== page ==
This is a nice repurposing of the old Wolfgang Puck space. They’ve opened it up, and it still has great lake views and some nice outdoor seating for smaller parties.
The food isn’t exactly my idea of tapas, since the plates are sized for sharing among three or four people. To me, a tapas meal involves a dozen little saucers filled with different interesting bites.
I found a lot of the food to be very heavily salted. This was particularly true of the squid ink and some of the other sauces.
Highlights included the olives, and the Iberico ham carved tableside. By far the best dish was the pork shoulder, which was amazingly tender and flavorful, and turned out more like wagyu beef than pork.
Service was good, but don’t go in a hurry, because the kitchen seems to get backed up when the restaurant is busy.
The wine list is, of course, all about Spanish wines, which are not necessarily my favorites, but your mileage may vary.
Orlando lacks variety in the high-end dining scene, with only a few top-notch restaurants that aren’t steakhouses. That makes the competition for best steakhouse even tougher, because there are so many to choose from. It doesn’t get much better than The Bull and Bear.
You won’t find much on this menu that isn’t on every other steakhouse menu in town, but the execution here is superb.
The wedge salad, really more of a stacked dome, is a good starter, with a choice of dressing, and delicious bacon crumbles.
The steaks, of course, are top-notch. But the real standout for me was the short rib, which was easily the best I’ve ever had. Served on one not-so-short rib, the meat was succulent without being overcooked, and the rich, complex reductive sauce was stellar.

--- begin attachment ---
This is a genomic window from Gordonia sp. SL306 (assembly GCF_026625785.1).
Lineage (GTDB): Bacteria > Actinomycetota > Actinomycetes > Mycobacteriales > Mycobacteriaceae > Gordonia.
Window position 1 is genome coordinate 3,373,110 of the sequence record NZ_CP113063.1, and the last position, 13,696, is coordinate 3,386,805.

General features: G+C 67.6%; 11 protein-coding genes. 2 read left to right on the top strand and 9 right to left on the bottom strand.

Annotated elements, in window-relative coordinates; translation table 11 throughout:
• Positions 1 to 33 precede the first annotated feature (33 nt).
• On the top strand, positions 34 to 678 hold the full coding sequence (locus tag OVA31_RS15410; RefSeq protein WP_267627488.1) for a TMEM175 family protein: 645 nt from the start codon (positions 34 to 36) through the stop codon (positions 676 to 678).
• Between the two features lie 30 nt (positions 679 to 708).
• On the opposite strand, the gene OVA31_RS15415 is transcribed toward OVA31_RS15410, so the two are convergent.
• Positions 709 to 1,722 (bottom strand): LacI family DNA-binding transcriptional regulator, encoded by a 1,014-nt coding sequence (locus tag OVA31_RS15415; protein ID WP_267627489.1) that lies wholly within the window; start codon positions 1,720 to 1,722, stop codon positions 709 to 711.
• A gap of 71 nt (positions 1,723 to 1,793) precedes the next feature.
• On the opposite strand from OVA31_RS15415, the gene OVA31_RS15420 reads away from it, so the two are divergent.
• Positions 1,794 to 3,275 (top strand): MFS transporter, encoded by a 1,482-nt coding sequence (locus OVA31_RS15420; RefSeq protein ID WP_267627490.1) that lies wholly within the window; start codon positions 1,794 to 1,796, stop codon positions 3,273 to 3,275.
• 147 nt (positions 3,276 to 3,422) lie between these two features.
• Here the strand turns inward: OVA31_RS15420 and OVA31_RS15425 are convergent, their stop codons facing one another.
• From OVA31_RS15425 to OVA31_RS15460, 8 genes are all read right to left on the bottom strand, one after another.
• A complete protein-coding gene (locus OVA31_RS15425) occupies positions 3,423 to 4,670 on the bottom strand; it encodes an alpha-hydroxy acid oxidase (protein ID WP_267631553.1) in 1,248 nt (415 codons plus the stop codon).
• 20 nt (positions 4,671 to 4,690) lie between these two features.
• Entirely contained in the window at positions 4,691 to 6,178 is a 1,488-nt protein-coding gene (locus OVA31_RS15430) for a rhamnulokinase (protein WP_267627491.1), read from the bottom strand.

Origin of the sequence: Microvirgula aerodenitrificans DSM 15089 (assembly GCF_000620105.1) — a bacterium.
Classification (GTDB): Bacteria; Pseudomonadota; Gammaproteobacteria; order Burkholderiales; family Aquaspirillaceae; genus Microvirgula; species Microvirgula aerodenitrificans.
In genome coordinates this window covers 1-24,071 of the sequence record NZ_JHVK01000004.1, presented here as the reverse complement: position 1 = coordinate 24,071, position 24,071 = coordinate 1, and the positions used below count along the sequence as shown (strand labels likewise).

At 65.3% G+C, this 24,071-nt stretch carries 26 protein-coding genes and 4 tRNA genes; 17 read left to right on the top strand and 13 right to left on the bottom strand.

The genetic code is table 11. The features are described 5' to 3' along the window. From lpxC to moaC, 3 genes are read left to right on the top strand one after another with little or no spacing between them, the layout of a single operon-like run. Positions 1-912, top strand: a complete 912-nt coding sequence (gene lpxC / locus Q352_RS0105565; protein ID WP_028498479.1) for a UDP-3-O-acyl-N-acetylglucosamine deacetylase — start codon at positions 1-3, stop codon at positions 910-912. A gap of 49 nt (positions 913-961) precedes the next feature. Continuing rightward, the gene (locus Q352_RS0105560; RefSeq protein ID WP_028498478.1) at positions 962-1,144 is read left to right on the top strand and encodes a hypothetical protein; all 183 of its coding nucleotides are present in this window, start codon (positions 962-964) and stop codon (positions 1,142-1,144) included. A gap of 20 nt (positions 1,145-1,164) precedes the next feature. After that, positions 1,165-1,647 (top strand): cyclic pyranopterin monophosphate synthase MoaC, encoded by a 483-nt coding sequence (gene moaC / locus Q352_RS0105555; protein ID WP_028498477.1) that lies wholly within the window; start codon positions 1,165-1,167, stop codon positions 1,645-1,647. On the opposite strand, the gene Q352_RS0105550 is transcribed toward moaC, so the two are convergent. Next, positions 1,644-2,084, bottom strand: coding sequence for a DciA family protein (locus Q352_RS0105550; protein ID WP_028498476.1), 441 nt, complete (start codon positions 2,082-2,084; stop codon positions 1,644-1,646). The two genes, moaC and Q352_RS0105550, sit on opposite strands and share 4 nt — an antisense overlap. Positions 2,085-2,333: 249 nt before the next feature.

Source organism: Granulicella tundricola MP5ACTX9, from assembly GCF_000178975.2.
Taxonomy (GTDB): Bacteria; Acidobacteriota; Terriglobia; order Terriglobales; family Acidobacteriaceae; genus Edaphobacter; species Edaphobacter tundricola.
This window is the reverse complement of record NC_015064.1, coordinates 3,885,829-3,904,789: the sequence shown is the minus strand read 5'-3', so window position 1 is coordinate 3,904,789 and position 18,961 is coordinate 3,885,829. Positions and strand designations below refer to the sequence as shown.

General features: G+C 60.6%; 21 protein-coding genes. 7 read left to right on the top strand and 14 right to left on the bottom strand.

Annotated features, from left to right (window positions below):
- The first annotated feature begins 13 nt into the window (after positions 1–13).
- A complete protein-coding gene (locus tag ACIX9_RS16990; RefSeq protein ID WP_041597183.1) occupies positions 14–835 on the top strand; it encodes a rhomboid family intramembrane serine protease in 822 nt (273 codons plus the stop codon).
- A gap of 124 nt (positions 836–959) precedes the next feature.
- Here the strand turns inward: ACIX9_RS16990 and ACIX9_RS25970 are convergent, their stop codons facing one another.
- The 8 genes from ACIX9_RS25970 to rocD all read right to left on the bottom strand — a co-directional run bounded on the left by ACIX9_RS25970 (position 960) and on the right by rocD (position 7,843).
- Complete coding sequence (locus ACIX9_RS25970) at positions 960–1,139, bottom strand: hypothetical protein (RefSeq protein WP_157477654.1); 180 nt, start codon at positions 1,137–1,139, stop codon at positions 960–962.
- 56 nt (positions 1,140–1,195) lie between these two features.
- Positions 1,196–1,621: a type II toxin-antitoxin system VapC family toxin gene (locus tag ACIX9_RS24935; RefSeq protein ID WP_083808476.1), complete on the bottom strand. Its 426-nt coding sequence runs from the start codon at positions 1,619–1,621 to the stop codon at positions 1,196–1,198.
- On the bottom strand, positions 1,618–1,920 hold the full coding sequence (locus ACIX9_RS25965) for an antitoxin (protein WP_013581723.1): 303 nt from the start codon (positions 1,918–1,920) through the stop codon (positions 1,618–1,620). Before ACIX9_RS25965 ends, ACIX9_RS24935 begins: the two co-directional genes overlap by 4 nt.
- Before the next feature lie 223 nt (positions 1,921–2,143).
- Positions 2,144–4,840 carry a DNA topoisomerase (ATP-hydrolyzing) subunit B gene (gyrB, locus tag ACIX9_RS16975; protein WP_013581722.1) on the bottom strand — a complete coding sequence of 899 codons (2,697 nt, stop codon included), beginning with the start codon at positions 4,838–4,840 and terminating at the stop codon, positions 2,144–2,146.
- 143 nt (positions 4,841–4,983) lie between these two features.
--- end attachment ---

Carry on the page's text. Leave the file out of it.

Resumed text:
The usual sides are here. Particularly good is the creamed corn.
Wine prices are average, and there is an adequate selection, although no vintage depth.
The electronic menu used for both food and wine actually works really well, and the pictures linked to the menu items looked exactly like the dishes we were served.
Our wine group used to meet here regularly, but over time it slipped off my radar, so I hadn’t been here in years. The food is a top-notch as it ever was, although the prices have certainly increased!
In addition to a nice selection of authentic pastries. The French Cafe offers crepes and sandwiches. By Alpine crepe was very generously stuffed with meats and potatoes. My companion’s tuna sandwich was served on a huge croissant, and accompanied by fries.
They also have the usual assortment of hot and cold coffees, which are well prepared and served in nice glassware.
Although you order at a counter, they bring the food to your table. There is also a nice outside eating area.
This is a homey little restaurant in a charming part of old Clermont. The small house has been lovingly decorated and features a colorful mural.
The menu offers all the standards and a few particularly authentic items such as molcajete. Prices are reasonable, and lunch specials are very inexpensive.
Your meal includes excellent chips and a very mild salsa. You can also request spicer versions. We tried the medium, which tasted like it had been pepped up with yellow habanero. If that’s their medium, I don’t think I could handle spicy!
We tried the appetizer sampler. The rolled chicken taquitos (which they may have been calling something else) were the highlight. The guacamole was also excellent. Quesadillas were straight forward. The only thing we didn’t care for was the jalapeno poppers, which had a very thick batter. (I just wish the appetizer had come out before the lunch, but maybe some people are in a hurry, and they were very busy.)
For lunch we had the tostada and chicken fajitas. The chicken in the fajitas was a particular standout, with a delicious marinade, and a nice sear.